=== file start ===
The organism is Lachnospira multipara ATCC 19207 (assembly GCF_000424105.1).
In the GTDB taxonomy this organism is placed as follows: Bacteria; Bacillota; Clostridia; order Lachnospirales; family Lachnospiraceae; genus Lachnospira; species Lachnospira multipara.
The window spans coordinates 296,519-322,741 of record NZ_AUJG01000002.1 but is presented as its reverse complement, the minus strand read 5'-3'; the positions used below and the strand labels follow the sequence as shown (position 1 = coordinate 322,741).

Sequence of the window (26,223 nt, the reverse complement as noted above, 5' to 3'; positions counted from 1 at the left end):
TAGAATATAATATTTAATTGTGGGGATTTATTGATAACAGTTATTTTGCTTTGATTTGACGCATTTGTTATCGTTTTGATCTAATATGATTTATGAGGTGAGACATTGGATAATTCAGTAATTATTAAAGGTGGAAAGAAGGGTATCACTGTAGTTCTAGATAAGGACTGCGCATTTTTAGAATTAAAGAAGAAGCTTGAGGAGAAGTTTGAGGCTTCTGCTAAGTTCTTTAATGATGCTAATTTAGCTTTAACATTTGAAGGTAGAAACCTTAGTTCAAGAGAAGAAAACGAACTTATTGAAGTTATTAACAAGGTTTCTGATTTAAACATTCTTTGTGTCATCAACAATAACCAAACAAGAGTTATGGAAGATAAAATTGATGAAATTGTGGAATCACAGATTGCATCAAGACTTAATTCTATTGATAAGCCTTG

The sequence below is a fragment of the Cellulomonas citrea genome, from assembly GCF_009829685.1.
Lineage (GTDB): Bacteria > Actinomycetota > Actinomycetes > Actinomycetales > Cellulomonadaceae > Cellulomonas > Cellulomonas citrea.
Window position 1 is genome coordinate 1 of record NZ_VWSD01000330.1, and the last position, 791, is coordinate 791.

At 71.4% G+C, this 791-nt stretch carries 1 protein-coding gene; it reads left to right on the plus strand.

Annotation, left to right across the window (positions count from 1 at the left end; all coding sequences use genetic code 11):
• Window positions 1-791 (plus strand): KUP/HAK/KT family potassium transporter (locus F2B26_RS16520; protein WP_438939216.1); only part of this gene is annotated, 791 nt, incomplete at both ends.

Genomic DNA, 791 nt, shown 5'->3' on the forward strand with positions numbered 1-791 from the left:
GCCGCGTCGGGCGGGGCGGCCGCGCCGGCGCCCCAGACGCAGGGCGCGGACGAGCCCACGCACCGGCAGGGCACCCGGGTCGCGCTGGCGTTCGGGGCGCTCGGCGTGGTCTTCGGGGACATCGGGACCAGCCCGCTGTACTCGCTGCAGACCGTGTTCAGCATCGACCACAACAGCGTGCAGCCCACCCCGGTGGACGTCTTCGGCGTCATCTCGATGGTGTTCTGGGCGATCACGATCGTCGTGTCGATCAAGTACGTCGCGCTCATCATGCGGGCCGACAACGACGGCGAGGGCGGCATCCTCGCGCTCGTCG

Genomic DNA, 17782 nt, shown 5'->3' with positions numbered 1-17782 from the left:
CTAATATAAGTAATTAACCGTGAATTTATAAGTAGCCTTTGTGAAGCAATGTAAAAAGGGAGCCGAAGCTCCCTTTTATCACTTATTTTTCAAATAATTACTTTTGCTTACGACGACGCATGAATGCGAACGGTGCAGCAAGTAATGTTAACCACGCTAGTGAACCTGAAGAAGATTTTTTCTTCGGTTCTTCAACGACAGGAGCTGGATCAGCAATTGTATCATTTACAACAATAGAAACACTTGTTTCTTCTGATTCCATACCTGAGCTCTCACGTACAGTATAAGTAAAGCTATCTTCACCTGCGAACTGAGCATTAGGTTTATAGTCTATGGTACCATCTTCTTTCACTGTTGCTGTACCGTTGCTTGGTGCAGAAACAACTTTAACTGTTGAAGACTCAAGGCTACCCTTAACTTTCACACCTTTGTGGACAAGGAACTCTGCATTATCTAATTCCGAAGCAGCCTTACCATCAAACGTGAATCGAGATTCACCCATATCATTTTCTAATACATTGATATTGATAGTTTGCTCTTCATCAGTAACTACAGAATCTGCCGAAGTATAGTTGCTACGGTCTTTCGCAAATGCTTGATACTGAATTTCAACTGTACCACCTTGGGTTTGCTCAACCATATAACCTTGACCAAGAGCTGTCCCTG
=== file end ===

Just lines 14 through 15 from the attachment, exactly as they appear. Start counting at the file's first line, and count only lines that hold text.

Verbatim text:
Genomic DNA, 17782 nt, shown 5'->3' with positions numbered 1-17782 from the left:
CTAATATAAGTAATTAACCGTGAATTTATAAGTAGCCTTTGTGAAGCAATGTAAAAAGGGAGCCGAAGCTCCCTTTTATCACTTATTTTTCAAATAATTACTTTTGCTTACGACGACGCATGAATGCGAACGGTGCAGCAAGTAATGTTAACCACGCTAGTGAACCTGAAGAAGATTTTTTCTTCGGTTCTTCAACGACAGGAGCTGGATCAGCAATTGTATCATTTACAACAATAGAAACACTTGTTTCTTCTGATTCCATACCTGAGCTCTCACGTACAGTATAAGTAAAGCTATCTTCACCTGCGAACTGAGCATTAGGTTTATAGTCTATGGTACCATCTTCTTTCACTGTTGCTGTACCGTTGCTTGGTGCAGAAACAACTTTAACTGTTGAAGACTCAAGGCTACCCTTAACTTTCACACCTTTGTGGACAAGGAACTCTGCATTATCTAATTCCGAAGCAGCCTTACCATCAAACGTGAATCGAGATTCACCCATATCATTTTCTAATACATTGATATTGATAGTTTGCTCTTCATCAGTAACTACAGAATCTGCCGAAGTATAGTTGCTACGGTCTTTCGCAAATGCTTGATACTGAATTTCAACTGTACCACCTTGGGTTTGCTCAACCATATAACCTTGACCAAGAGCTGTCCCTG